Download the summary of the workshop held at Dartington as part of their Open House 02 – Dart-Charter-Workshop-2-Summary-Dartington-2018
The first meeting to initiate the Dart Charter @ Dartington took place on 20th September 2018. It brought together around 25 people who live and work on the Dartington Hall Estate, as well as interest groups like canoeists and fishermen.
THE RIVER DART CHARTER AT DARTINGTON
We want the Dart to be a fish-able, drinkable, swim-able, paddle-able and sustainable river, do you? We have co-created a Charter on behalf of the river, to give it a voice as climate change challenges us all to consider our priorities… like water and soil. A big thank you to everyone who has contributed to the UK’s first River Charter for the Dart at Dartington.
If you agree with the principles of our River Dart Charter at Dartington, show your support by signing it here on Dartington’s website.
We the people who live, work and play here, name ourselves as stewards of the water in our catchment. We therefore uphold the rights and responsibilities of the River Dart from Staverton Weir to Totnes Weir:
To be alive and to thrive so that it can give life and enjoyment to all.
To be clean and unpolluted so that it can enable biodiversity to flourish.
To flow freely from source to sea so that it can be a vital part of a healthy eco-system.
In this place of Dartington we especially value and name as our shared assets:
• The river’s role as a wildlife corridor for otters, birds – especially kingfishers – and fish.
• Healthy water in sufficient quantity.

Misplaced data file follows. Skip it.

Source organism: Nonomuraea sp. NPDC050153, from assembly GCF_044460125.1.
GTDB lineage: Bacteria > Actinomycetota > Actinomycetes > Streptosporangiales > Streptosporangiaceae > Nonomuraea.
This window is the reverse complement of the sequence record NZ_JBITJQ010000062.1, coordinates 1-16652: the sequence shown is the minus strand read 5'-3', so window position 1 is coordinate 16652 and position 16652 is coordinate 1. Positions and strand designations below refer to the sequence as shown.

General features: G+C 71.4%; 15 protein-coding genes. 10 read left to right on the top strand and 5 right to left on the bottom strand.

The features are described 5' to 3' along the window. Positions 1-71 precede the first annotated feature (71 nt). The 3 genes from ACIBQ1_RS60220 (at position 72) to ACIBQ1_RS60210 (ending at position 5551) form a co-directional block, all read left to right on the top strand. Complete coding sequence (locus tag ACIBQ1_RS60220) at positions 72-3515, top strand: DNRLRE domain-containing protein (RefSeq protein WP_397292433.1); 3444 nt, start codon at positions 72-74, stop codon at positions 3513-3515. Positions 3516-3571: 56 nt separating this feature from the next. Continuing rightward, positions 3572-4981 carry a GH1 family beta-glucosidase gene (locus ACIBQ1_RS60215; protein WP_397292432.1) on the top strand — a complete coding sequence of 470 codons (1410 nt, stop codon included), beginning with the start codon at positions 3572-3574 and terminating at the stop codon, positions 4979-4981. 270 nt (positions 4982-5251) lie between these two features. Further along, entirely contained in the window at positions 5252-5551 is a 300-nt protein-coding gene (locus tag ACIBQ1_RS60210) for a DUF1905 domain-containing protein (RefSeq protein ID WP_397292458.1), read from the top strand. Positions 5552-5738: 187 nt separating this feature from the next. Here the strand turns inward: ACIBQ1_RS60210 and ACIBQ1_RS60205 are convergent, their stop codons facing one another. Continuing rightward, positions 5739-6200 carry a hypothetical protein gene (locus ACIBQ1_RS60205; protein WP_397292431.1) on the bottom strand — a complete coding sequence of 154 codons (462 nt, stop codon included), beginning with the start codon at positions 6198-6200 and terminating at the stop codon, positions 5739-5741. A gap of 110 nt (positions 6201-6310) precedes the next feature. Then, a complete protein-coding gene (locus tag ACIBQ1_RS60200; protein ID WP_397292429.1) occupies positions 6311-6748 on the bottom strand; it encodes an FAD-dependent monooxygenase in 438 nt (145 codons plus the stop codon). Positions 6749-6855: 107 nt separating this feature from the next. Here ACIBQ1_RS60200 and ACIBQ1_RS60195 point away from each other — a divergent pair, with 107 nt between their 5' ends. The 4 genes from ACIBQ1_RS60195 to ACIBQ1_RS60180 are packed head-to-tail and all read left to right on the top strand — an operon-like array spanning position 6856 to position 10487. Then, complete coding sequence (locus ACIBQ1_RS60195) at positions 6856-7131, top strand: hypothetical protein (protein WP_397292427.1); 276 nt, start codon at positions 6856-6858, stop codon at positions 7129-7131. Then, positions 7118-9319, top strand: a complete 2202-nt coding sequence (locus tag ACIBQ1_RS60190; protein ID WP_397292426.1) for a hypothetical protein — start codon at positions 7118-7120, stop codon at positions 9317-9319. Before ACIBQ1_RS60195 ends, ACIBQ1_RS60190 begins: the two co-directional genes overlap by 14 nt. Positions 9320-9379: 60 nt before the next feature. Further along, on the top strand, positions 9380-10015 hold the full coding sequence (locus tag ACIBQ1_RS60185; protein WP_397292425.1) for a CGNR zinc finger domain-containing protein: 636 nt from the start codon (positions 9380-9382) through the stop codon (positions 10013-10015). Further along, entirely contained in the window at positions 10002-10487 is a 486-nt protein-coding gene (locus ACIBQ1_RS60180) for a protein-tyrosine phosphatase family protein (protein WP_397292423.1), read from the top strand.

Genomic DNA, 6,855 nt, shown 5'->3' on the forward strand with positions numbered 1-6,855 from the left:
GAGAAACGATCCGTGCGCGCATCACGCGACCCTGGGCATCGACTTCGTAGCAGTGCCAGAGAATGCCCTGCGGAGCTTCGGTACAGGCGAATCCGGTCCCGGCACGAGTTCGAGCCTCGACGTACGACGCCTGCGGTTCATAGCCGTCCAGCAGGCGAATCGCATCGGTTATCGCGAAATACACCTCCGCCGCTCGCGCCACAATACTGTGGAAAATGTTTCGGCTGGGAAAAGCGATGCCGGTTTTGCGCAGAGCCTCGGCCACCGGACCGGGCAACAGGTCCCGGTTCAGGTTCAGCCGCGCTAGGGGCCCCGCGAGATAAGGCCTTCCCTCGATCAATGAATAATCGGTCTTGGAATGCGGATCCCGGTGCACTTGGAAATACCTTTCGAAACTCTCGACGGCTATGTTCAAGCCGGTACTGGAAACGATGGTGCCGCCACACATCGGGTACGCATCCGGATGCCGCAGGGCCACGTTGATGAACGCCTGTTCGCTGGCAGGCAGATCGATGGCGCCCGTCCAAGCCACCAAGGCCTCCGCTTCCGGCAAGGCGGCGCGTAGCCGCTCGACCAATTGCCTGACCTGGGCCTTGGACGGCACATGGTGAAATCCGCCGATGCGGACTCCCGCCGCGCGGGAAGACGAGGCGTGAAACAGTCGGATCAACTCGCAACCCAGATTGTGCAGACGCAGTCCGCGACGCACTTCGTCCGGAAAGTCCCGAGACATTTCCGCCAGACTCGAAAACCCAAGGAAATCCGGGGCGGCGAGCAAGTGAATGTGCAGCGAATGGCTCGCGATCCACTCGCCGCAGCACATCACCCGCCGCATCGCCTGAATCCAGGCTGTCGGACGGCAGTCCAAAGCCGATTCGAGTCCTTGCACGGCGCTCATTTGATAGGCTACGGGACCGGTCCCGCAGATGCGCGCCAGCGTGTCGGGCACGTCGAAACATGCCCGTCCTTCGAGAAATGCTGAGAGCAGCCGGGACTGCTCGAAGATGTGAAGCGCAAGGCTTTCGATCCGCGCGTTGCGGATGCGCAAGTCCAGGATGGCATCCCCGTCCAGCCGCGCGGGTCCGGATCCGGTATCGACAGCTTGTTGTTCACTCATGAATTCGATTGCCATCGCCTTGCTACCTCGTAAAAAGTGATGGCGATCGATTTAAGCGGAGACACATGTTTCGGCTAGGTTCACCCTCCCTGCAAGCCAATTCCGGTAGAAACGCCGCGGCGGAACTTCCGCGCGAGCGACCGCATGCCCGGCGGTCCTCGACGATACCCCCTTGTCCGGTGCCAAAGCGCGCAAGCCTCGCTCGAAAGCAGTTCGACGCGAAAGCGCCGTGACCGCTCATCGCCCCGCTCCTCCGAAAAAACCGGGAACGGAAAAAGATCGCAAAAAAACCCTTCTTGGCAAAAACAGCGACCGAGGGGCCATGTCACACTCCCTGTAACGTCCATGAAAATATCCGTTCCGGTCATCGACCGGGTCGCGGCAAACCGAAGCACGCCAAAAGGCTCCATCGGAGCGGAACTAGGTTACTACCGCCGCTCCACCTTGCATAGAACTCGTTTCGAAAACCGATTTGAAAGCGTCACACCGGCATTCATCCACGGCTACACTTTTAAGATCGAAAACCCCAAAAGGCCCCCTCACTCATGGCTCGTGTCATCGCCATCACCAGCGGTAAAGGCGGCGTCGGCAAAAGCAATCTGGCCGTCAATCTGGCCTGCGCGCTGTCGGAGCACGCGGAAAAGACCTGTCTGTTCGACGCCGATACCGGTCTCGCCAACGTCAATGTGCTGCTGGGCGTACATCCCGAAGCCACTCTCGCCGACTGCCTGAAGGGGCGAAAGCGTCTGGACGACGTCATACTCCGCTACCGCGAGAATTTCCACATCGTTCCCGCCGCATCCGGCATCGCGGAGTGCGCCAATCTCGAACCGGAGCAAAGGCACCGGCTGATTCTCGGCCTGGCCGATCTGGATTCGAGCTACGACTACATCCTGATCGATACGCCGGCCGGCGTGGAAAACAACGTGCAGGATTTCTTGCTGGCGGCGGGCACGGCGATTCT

• Trees along the banks, particularly the oaks that give the Dart its name, and the stability of their roots.
• A cherished river that enhances our mental and physical wellbeing, provides tranquility, beauty and memories – now and for future generations.
• Respectful, agreed access along this sacred length of the river, from Staverton Weir to Totnes Weir, where we enjoy the water, both in, on and beside it.
The Charter, a public document, was launched at the Water Resilience Summit on 12th September, 2019. Over 1,200 people participated in its making. Working with the estate team at Dartington Hall Trust for over a year and a half, we brought together people who live and work on the Dartington estate, as well as interest groups like canoeists, swimmers and fishermen, to surface what we all value about the River Dart, as well as what is not working. This is a pilot project – we are trying out ways in which communities along the river can be involved in a joined-up plan of resilience for the River Dart. Would you like to help us build a chain of Charters from source to sea to give the Dart a voice? Please get in touch.
What is a charter?